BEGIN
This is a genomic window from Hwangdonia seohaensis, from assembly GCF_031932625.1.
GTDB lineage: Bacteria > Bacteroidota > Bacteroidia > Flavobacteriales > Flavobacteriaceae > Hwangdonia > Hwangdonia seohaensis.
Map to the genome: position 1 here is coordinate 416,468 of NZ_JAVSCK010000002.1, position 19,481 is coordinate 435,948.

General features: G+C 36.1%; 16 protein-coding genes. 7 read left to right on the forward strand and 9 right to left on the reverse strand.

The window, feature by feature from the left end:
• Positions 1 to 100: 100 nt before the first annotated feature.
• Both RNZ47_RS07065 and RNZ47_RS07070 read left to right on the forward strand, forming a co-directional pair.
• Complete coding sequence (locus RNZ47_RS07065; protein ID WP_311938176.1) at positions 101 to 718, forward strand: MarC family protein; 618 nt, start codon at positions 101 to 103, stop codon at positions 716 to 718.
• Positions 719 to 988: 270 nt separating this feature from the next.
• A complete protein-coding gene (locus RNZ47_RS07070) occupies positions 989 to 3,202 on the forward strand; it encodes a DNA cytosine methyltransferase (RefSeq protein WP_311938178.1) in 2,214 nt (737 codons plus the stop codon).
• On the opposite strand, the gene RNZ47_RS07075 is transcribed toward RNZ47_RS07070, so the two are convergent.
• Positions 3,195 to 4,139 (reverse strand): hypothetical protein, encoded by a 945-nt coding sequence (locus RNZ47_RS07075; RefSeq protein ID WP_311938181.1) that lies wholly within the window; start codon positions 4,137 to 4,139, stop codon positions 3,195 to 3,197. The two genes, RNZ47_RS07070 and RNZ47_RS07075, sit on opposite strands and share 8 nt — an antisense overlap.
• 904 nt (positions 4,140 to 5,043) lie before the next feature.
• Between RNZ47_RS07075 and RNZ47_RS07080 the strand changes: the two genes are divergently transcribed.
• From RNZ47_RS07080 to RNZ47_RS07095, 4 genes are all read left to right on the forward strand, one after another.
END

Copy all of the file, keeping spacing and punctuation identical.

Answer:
This is a genomic window from Hwangdonia seohaensis, from assembly GCF_031932625.1.
GTDB lineage: Bacteria > Bacteroidota > Bacteroidia > Flavobacteriales > Flavobacteriaceae > Hwangdonia > Hwangdonia seohaensis.
Map to the genome: position 1 here is coordinate 416,468 of NZ_JAVSCK010000002.1, position 19,481 is coordinate 435,948.

General features: G+C 36.1%; 16 protein-coding genes. 7 read left to right on the forward strand and 9 right to left on the reverse strand.

The window, feature by feature from the left end:
• Positions 1 to 100: 100 nt before the first annotated feature.
• Both RNZ47_RS07065 and RNZ47_RS07070 read left to right on the forward strand, forming a co-directional pair.
• Complete coding sequence (locus RNZ47_RS07065; protein ID WP_311938176.1) at positions 101 to 718, forward strand: MarC family protein; 618 nt, start codon at positions 101 to 103, stop codon at positions 716 to 718.
• Positions 719 to 988: 270 nt separating this feature from the next.
• A complete protein-coding gene (locus RNZ47_RS07070) occupies positions 989 to 3,202 on the forward strand; it encodes a DNA cytosine methyltransferase (RefSeq protein WP_311938178.1) in 2,214 nt (737 codons plus the stop codon).
• On the opposite strand, the gene RNZ47_RS07075 is transcribed toward RNZ47_RS07070, so the two are convergent.
• Positions 3,195 to 4,139 (reverse strand): hypothetical protein, encoded by a 945-nt coding sequence (locus RNZ47_RS07075; RefSeq protein ID WP_311938181.1) that lies wholly within the window; start codon positions 4,137 to 4,139, stop codon positions 3,195 to 3,197. The two genes, RNZ47_RS07070 and RNZ47_RS07075, sit on opposite strands and share 8 nt — an antisense overlap.
• 904 nt (positions 4,140 to 5,043) lie before the next feature.
• Between RNZ47_RS07075 and RNZ47_RS07080 the strand changes: the two genes are divergently transcribed.
• From RNZ47_RS07080 to RNZ47_RS07095, 4 genes are all read left to right on the forward strand, one after another.